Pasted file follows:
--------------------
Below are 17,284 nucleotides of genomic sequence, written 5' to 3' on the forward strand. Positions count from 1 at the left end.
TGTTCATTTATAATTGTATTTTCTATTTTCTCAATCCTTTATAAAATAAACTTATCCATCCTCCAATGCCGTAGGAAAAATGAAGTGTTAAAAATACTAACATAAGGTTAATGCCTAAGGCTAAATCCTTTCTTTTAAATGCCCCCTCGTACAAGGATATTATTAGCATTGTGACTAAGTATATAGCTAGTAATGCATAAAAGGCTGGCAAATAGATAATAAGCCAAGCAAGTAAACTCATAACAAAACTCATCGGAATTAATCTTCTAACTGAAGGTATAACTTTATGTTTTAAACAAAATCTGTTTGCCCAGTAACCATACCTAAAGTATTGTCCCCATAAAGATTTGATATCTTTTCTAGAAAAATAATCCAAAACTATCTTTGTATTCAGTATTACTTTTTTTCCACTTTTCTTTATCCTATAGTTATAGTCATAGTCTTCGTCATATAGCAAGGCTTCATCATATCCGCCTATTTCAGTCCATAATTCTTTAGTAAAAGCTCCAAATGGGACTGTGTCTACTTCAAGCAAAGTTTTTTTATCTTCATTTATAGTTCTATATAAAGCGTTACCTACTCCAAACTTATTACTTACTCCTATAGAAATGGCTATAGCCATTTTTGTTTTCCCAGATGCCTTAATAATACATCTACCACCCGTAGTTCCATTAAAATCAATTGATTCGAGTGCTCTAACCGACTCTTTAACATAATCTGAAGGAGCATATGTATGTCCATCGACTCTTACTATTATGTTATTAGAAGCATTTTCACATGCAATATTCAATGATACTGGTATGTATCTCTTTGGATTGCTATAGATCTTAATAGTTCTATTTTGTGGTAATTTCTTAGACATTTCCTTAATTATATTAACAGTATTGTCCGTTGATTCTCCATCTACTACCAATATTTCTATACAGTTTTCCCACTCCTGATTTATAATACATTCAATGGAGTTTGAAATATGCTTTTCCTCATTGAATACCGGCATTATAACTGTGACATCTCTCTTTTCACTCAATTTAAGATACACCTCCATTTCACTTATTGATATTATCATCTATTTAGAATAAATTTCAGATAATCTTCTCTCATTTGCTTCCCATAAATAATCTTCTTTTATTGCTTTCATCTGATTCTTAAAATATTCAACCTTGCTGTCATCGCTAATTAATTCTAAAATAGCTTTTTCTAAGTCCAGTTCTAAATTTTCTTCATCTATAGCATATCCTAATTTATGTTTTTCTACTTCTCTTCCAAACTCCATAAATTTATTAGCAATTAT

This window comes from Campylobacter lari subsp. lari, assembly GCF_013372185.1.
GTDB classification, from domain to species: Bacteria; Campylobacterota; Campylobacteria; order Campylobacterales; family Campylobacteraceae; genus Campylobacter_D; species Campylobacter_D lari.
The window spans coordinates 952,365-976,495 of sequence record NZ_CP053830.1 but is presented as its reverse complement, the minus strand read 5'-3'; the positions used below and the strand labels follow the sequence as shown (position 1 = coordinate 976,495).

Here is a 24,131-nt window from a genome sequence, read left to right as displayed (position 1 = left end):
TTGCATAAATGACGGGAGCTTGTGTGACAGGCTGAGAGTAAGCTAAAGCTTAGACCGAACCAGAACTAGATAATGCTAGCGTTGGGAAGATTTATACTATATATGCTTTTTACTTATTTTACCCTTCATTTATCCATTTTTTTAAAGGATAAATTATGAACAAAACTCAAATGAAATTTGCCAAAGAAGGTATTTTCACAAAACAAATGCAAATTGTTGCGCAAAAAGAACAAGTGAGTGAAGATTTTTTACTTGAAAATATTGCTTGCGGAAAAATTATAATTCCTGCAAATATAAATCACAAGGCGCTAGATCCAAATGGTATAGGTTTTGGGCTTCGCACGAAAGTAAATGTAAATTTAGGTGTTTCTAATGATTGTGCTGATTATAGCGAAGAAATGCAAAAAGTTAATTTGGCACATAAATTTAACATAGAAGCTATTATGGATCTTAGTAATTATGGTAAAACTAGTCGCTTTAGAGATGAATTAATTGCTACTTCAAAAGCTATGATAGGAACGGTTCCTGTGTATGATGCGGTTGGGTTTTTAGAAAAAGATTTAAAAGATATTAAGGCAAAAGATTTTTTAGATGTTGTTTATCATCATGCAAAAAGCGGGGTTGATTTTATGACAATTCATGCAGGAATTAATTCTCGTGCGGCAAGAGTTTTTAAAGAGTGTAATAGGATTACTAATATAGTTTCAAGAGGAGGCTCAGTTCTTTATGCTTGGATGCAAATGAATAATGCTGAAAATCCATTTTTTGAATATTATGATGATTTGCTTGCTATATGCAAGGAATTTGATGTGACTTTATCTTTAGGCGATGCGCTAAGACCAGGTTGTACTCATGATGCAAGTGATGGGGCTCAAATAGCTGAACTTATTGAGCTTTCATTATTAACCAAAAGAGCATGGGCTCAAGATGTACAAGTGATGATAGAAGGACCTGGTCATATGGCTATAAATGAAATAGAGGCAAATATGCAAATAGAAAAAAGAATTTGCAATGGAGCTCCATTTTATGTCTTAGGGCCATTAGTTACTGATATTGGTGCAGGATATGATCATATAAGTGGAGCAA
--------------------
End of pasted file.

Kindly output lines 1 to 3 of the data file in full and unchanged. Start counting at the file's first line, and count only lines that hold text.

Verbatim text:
Below are 17,284 nucleotides of genomic sequence, written 5' to 3' on the forward strand. Positions count from 1 at the left end.
TGTTCATTTATAATTGTATTTTCTATTTTCTCAATCCTTTATAAAATAAACTTATCCATCCTCCAATGCCGTAGGAAAAATGAAGTGTTAAAAATACTAACATAAGGTTAATGCCTAAGGCTAAATCCTTTCTTTTAAATGCCCCCTCGTACAAGGATATTATTAGCATTGTGACTAAGTATATAGCTAGTAATGCATAAAAGGCTGGCAAATAGATAATAAGCCAAGCAAGTAAACTCATAACAAAACTCATCGGAATTAATCTTCTAACTGAAGGTATAACTTTATGTTTTAAACAAAATCTGTTTGCCCAGTAACCATACCTAAAGTATTGTCCCCATAAAGATTTGATATCTTTTCTAGAAAAATAATCCAAAACTATCTTTGTATTCAGTATTACTTTTTTTCCACTTTTCTTTATCCTATAGTTATAGTCATAGTCTTCGTCATATAGCAAGGCTTCATCATATCCGCCTATTTCAGTCCATAATTCTTTAGTAAAAGCTCCAAATGGGACTGTGTCTACTTCAAGCAAAGTTTTTTTATCTTCATTTATAGTTCTATATAAAGCGTTACCTACTCCAAACTTATTACTTACTCCTATAGAAATGGCTATAGCCATTTTTGTTTTCCCAGATGCCTTAATAATACATCTACCACCCGTAGTTCCATTAAAATCAATTGATTCGAGTGCTCTAACCGACTCTTTAACATAATCTGAAGGAGCATATGTATGTCCATCGACTCTTACTATTATGTTATTAGAAGCATTTTCACATGCAATATTCAATGATACTGGTATGTATCTCTTTGGATTGCTATAGATCTTAATAGTTCTATTTTGTGGTAATTTCTTAGACATTTCCTTAATTATATTAACAGTATTGTCCGTTGATTCTCCATCTACTACCAATATTTCTATACAGTTTTCCCACTCCTGATTTATAATACATTCAATGGAGTTTGAAATATGCTTTTCCTCATTGAATACCGGCATTATAACTGTGACATCTCTCTTTTCACTCAATTTAAGATACACCTCCATTTCACTTATTGATATTATCATCTATTTAGAATAAATTTCAGATAATCTTCTCTCATTTGCTTCCCATAAATAATCTTCTTTTATTGCTTTCATCTGATTCTTAAAATATTCAACCTTGCTGTCATCGCTAATTAATTCTAAAATAGCTTTTTCTAAGTCCAGTTCTAAATTTTCTTCATCTATAGCATATCCTAATTTATGTTTTTCTACTTCTCTTCCAAACTCCATAAATTTATTAGCAATTAT

This window comes from Campylobacter lari subsp. lari, assembly GCF_013372185.1.